This is the first study to provide a comprehensive view of the most commonly diagnosed diseases and their distribution according to etiology (infectious vs non-infectious, age, and body system) in sheep and goats in Jordan. The patterns of disease occurrence in goats and sheep were very similar with the top seven body systems involved in disease processes being the reproductive, gastrointestinal, multiple systems, respiratory, udder/teats, metabolic, and musculoskeletal systems for both species. These results indicated that despite major national efforts in preventative animal health, nutrition, and animal management measures, still disease – both infectious and non-infectious – presents a major hurdle in the path to achieving satisfactory status related to animal health, productivity, and welfare in goats and sheep in Jordan. More efforts at improving farm management, nutrition, and biosecurity measures such as vaccination and sanitation are required to reduce the effects of both infectious and non-infectious diseases in small ruminants.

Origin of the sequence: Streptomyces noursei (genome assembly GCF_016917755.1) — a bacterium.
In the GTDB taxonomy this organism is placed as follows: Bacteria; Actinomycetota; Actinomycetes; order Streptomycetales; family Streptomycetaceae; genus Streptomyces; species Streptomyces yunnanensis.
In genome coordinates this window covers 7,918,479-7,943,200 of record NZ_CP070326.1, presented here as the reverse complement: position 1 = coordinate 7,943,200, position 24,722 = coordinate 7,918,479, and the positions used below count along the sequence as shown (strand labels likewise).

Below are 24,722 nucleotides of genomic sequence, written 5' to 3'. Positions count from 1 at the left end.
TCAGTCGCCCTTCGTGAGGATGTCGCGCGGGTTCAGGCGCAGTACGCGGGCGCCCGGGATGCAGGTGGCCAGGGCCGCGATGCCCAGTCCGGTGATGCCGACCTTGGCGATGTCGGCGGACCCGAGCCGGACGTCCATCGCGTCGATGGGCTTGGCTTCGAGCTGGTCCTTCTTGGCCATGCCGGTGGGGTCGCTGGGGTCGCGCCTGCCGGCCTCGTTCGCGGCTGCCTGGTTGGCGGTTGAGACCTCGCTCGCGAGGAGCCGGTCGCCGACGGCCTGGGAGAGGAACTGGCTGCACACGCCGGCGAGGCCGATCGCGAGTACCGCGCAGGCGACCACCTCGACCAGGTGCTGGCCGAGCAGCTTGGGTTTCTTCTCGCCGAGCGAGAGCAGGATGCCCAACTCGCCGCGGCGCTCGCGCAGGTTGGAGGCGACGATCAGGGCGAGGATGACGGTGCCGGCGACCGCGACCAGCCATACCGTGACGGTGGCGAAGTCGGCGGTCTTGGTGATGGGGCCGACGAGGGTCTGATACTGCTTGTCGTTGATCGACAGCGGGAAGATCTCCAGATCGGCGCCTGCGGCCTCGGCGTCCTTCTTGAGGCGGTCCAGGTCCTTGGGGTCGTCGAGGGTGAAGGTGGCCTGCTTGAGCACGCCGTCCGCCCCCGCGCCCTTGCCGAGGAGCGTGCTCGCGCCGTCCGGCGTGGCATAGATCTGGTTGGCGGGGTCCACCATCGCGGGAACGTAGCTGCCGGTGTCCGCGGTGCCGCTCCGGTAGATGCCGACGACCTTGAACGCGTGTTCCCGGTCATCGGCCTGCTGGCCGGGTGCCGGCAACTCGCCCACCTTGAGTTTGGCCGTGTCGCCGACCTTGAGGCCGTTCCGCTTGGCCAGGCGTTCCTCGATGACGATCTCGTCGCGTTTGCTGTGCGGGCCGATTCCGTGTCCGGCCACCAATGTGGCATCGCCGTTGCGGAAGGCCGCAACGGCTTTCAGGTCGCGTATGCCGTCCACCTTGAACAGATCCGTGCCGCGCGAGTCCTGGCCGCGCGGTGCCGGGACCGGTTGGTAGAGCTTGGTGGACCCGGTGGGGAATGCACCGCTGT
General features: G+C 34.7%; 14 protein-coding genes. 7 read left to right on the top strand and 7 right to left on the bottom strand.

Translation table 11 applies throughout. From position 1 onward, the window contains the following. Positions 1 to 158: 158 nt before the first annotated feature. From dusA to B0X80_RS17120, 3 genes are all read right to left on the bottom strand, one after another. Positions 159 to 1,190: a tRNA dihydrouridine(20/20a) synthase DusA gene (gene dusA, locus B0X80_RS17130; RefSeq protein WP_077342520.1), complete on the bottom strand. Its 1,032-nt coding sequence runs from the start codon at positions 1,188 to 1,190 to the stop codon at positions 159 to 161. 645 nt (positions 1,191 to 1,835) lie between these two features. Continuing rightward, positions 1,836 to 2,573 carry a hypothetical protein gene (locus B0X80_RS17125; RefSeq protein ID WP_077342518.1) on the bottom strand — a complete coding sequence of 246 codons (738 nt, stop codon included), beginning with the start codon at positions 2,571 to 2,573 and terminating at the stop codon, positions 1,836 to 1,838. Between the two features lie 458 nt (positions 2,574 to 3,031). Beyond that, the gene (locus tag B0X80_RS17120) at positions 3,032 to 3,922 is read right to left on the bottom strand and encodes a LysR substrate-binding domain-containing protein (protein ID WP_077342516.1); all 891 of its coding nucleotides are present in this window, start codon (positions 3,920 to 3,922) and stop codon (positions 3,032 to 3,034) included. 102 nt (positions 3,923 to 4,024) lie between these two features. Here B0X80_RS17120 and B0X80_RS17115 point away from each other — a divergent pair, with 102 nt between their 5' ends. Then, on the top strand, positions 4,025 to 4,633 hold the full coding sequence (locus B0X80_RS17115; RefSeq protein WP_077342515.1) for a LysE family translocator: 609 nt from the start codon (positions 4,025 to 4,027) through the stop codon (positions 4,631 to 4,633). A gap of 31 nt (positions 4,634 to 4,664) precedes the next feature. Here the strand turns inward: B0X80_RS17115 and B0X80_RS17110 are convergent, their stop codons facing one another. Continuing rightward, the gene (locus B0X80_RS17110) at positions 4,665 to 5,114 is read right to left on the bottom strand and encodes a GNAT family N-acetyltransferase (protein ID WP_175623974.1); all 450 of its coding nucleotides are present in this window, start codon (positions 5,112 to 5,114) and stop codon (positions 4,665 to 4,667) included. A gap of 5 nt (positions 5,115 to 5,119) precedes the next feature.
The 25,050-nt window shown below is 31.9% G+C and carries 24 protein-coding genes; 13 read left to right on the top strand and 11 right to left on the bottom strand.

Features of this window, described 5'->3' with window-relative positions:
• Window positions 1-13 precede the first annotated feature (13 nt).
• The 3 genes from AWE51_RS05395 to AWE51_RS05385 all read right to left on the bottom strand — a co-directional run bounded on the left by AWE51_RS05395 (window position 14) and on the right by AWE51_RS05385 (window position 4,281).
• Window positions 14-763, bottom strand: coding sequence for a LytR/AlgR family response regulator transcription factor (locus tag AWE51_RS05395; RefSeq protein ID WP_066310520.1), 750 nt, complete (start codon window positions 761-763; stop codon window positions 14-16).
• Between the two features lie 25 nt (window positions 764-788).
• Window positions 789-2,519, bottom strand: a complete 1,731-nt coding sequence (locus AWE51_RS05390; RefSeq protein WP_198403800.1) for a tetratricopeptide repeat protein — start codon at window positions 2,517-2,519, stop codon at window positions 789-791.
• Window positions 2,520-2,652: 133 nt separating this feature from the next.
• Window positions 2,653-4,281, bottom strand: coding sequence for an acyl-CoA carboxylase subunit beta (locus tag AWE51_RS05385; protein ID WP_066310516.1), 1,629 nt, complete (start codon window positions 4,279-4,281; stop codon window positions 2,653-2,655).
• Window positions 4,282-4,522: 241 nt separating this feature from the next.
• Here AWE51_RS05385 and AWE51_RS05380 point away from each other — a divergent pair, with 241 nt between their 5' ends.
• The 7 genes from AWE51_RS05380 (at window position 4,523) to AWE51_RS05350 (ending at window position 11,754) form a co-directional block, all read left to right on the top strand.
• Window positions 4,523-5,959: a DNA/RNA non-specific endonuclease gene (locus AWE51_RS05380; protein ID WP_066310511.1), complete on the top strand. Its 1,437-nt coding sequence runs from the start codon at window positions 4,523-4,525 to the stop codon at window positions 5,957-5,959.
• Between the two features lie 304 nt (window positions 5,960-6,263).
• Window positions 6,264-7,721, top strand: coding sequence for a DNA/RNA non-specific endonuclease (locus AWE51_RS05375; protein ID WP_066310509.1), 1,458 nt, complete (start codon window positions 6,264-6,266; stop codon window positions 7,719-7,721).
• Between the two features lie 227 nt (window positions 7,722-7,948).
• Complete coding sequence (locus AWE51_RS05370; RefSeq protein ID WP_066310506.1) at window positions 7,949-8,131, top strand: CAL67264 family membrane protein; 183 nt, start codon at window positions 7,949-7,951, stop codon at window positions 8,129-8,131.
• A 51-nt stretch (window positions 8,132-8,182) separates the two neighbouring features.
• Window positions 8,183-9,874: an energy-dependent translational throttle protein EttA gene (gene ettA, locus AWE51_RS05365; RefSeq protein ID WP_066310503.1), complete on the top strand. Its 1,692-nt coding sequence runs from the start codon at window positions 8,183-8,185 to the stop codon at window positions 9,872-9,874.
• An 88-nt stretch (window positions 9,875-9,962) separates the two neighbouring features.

Acknowledgments

The authors would like to thank the students, faculty, and staff members of the Department of Veterinary Clinical Sciences and the VHC of the Faculty of Veterinary Medicine at Jordan University of Science and Technology for their support.

Conflict of interest

The authors declare that there is no conflict of interest.

Author contributions

Myassar Alekish conceived and designed the study, and reviewed and collected the data from the case medical records. Zuhair Bani Ismail performed data analysis, interpreted the data, and wrote the manuscript.


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How to Cite this Article
Pubmed Style

Alekish MO, ZBI, . Common diseases of sheep (Ovis aries linnaeus) and goats (Capra aegagrus hircus) in Jordan: a retrospective study (2015-2021). Open Vet J. 2022; 12(6): 806-814. doi:10.5455/OVJ.2022.v12.i6.4


Web Style

Alekish MO, ZBI, . Common diseases of sheep (Ovis aries linnaeus) and goats (Capra aegagrus hircus) in Jordan: a retrospective study (2015-2021). https://www.openveterinaryjournal.com/?mno=81657 [Access: February 06, 2023]. doi:10.5455/OVJ.2022.v12.i6.4


AMA (American Medical Association) Style

Alekish MO, ZBI, . Common diseases of sheep (Ovis aries linnaeus) and goats (Capra aegagrus hircus) in Jordan: a retrospective study (2015-2021). Open Vet J. 2022; 12(6): 806-814. doi:10.5455/OVJ.2022.v12.i6.4



Vancouver/ICMJE Style

Alekish MO, ZBI, . Common diseases of sheep (Ovis aries linnaeus) and goats (Capra aegagrus hircus) in Jordan: a retrospective study (2015-2021). Open Vet J. (2022), [cited February 06, 2023]; 12(6): 806-814. doi:10.5455/OVJ.2022.v12.i6.4